It can get very embarrassing too when two people rush to get a seat. There was once when i witness 2 old man going towards an empty seat. One was just standing right infront of it. The other was further away and hence, he ran towards it and managed to get the seat. Afterwhich, he mumbled to himself and sat on the seat with much arrogance. I pitied the other old man, because he deserved it, but well, at least he showed some dignity.Recently in the news, there have been reports on the increase in the minimum fund for the CPF lifelong fund. I believe the whole idea of the the lifelong fund is ridiculous. I have been wondering for quite awhile, is this actually benefiting the goverment. From what i have learnt from economics, the CPF is similar to the central bank, so if people have to increase their contribution, that means there will be more funds available for the goverment to actually loan out, or use as investment. Nonetheless, literacy level in Singapore has been increasing exponentially over the years, so is this scheme actually necessary. As a relatively educated community, people nowadays do know how to manage their funds and save for the future. If the goverment have it for the interest of its people, i think it is redundant. If its for other reasons, then i think the people should push for it to be abolished. The fact about it being compulsory brought about alot of unhappiness among the citizens, and i do voice my unhappiness because i'm a future generation who would be soon affected by it. Isn't it silly to work so hard to have to contribute to CPF? So now you probably know why Singapore is not in debt like the US because the former borrows from its own people. If you are wealthy and have ample of cash at home, it may have a lower impact on you because what difference will these little money make. On the other end, the average Singaporeans will feel the pinch because you will get even lower than the barely manageable salary you get. Considering inflation that is inevitable, it is a serious cause for concern. Even the contribution has to keep up with inflation, hence the increase in minimum fund. What a irony.. So you barely make it there during your days as an employee, so that you will have just sufficient to live when you are old. There is an endless debate going on. But personally, i feel such a scheme is not necessary and it should not be imposed on the citizens.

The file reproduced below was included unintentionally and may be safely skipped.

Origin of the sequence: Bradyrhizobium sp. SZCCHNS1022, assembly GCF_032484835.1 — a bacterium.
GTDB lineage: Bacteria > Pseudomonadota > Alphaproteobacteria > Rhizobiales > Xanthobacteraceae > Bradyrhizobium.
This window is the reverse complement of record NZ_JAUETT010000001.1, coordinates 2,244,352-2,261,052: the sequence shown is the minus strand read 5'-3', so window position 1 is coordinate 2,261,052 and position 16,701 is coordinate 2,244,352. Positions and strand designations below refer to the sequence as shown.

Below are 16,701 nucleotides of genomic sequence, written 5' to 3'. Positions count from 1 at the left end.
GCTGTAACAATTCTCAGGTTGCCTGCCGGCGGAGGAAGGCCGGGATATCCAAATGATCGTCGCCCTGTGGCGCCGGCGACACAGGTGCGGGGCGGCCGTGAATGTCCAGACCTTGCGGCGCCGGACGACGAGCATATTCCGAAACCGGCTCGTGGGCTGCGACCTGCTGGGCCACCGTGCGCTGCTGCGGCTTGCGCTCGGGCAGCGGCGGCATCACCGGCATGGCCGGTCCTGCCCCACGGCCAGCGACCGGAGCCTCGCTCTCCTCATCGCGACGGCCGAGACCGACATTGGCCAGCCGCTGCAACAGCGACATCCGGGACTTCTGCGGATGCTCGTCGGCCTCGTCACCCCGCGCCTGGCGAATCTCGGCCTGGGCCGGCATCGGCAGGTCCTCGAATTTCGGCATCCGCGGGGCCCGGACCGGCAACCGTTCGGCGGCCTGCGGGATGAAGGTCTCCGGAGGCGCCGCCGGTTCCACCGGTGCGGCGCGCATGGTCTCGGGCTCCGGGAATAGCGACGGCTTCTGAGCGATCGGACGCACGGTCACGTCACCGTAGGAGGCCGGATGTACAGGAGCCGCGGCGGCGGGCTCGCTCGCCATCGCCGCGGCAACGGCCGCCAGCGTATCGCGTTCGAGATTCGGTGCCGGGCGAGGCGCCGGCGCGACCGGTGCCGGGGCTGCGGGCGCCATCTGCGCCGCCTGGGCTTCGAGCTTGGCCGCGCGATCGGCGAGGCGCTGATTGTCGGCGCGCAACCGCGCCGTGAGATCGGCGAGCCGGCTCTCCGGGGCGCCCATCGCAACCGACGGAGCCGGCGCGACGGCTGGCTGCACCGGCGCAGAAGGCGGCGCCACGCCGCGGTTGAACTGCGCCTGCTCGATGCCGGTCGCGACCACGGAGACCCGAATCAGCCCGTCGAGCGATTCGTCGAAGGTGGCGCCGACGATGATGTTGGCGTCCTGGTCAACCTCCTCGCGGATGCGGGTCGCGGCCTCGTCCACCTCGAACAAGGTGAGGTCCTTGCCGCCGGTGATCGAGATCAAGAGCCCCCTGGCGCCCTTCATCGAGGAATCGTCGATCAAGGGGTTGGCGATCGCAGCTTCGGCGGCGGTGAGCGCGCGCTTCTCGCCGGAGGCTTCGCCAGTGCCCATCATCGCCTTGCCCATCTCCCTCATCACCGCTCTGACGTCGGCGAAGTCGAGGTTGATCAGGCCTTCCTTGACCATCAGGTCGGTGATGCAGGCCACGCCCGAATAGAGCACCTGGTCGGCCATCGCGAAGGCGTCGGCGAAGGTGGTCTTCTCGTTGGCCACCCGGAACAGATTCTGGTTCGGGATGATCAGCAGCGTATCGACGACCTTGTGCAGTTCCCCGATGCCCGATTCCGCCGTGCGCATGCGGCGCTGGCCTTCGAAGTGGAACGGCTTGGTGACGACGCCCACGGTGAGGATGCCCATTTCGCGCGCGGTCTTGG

Besides that, a rise in ERP gantry charges is up on the way. The goverment says, this is so that a faster travelling route can be provided to those that actually pay. So does that mean that those who don't not have to be penalised in the sense that they have to waste more time? We need to bear in mind that we are Singaporeans travelling on the roads of Singapore. Not to forget all motorist actually pay for COE and road tax. Isn't the above sufficient to ensure that everyone is at an equal level of fairness in treatment? It is simply atrocious, first being the increase in number of gantry which is subsequently followed by a increase in charges. Singapore is one of the few countries to have such a system put in place. It is definitely not a wise solution to traffic congestion because people will simply avoid ERP routes, resulting in congestion on the other areas of Singapore. So, they might set up additional ones there and very soon, ERP will be on every major road exits and entrance. Ultimately, you will have to pay whenever you travel by cars because they are unavoidable, unless you have cars with wings to fly over them. I simply cannot imagine the times when Singapore will come to such circumstances. Soon is what i'm sure of.
So now, where is the rise in wage to cope with all the above increases?